The word Wasáse is the Kanienkeha (Mohawk) word for the ancient war dance ceremony of unity, strength, and commitment to action. The author notes, "This book traces the journey of those Indigenous people who have found a way to transcend the colonial identities which are the legacy of our history and live as Onkwehonwe, original people. It is dialogue and reflection on the process of transcending colonialism in a personal and collective sense: making meaningful change in our lives and transforming society by recreating our personalities, regenerating our cultures, and surging against forces that keep us bound to our colonial past."
"Taiaiake Alfred's way is the warrior's way, which is to say that he speaks truly dangerous words about Canadian colonialism, the need for substantive restitution rather than mere recognition of 'Aboriginal rights,' for autonomy rather than dependent forms of 'self-government,' and for peaceful coexistence between and among indigenous and non-indigenous peoples. In this book he rejects Aboriginalism as a legalistic, integrating ideology that destroys individuals and communities, and argues instead for an anarcho-indigenist perspective that is non-capitalist, non-statist, pro-feminist, and based on a sustainable relation to nature." - Richard Day, Queen's University
"This eminent scholar of North American indigenism boldly proposes new strategies for the new warriors of cultural and spiritual resurgence. Taiaiake Alfred does not shy away from the really hard issues of war and peace in a genuinely innovative text embedded in many tens of thousands of years of human history on Turtle Island and in more than five centuries of concerted resistance to the ongoing violence of the Columbian conquests." - Anthony J. Hall, Founding Coordinator of Globalization Studies at the University of Lethbridge and author of The American Empire and the Fourth World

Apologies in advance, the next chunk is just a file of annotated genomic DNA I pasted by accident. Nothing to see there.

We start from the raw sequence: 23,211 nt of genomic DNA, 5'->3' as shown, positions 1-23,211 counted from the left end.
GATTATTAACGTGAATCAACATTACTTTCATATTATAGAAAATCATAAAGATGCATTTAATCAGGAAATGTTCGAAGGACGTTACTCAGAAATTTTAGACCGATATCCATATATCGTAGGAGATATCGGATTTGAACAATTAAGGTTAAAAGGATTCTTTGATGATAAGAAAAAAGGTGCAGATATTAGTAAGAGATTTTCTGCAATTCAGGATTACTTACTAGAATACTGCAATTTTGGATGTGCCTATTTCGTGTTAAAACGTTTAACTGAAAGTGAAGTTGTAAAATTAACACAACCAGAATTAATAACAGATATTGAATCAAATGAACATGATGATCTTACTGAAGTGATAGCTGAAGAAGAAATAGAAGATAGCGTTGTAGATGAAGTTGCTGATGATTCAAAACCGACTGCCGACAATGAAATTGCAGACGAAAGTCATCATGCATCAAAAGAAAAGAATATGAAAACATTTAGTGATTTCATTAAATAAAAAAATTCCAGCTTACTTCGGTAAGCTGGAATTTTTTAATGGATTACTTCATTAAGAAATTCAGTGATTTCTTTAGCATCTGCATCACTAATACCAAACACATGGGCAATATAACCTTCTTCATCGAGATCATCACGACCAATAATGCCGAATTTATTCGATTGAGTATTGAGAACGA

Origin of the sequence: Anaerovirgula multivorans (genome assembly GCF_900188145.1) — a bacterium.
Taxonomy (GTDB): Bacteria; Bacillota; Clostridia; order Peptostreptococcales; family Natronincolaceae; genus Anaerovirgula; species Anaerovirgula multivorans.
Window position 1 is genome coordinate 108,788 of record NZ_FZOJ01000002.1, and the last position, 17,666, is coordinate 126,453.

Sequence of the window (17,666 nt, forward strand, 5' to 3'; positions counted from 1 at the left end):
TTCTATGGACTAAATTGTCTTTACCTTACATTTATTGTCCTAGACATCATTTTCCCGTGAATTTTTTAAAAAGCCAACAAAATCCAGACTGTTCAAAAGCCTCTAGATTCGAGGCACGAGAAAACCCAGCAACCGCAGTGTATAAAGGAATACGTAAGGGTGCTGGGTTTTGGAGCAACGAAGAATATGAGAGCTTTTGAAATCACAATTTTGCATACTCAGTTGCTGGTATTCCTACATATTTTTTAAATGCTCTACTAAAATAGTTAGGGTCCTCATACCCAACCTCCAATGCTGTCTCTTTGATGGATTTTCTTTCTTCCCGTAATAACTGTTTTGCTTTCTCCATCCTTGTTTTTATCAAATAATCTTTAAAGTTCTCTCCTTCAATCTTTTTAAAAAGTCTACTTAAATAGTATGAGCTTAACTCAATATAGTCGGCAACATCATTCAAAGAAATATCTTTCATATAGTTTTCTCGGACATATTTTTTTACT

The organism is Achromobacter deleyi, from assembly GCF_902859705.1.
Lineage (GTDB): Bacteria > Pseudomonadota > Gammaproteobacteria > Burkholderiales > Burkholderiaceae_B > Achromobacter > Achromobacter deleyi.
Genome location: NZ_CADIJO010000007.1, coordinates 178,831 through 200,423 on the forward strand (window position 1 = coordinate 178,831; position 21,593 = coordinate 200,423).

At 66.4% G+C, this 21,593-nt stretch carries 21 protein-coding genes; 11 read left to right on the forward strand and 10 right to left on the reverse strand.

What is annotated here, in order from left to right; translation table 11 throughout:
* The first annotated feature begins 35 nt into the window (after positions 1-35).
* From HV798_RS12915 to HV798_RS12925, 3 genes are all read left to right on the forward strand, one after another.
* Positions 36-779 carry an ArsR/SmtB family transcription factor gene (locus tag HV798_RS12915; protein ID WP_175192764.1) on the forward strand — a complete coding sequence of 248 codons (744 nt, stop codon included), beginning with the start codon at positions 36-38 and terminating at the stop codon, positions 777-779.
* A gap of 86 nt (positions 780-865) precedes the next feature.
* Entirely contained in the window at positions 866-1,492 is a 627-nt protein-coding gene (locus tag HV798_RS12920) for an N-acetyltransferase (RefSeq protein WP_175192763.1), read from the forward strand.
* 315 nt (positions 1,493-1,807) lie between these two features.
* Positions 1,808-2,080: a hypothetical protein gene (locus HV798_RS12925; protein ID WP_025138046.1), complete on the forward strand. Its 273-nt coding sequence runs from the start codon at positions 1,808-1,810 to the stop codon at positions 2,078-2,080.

"With each of his books Taiaiake Alfred challenges us to confront the future with new ways of thinking about where we as indigenous communities have been, where we are now and what thinking tools and warrior tools we need to move forward as indigenous nations. This is a book that needs to be read by indigenous leaders, activists, politicians, scholars, community workers, artists, teachers—in fact anyone who sees their future as an indigenous person in an indigenous world." - Linda Smith, University of Auckland, New Zealand
Taiaiake is from Kahnawá:ke in the Mohawk Nation. He is a scholar and journalist known for his passionate and incisive views on politics, a respected orator, and a trusted advisor to many First Nations governments and community organizations. He holds a Ph.D. from Cornell University and is a Professor in the University of Victoria's Indigenous Governance Programs. Taiaiake is the author of two previous books, Heeding the Voices of Our Ancestors and Peace, Power, Righteousness.
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CDN$ 33.95 (US$ 33.04)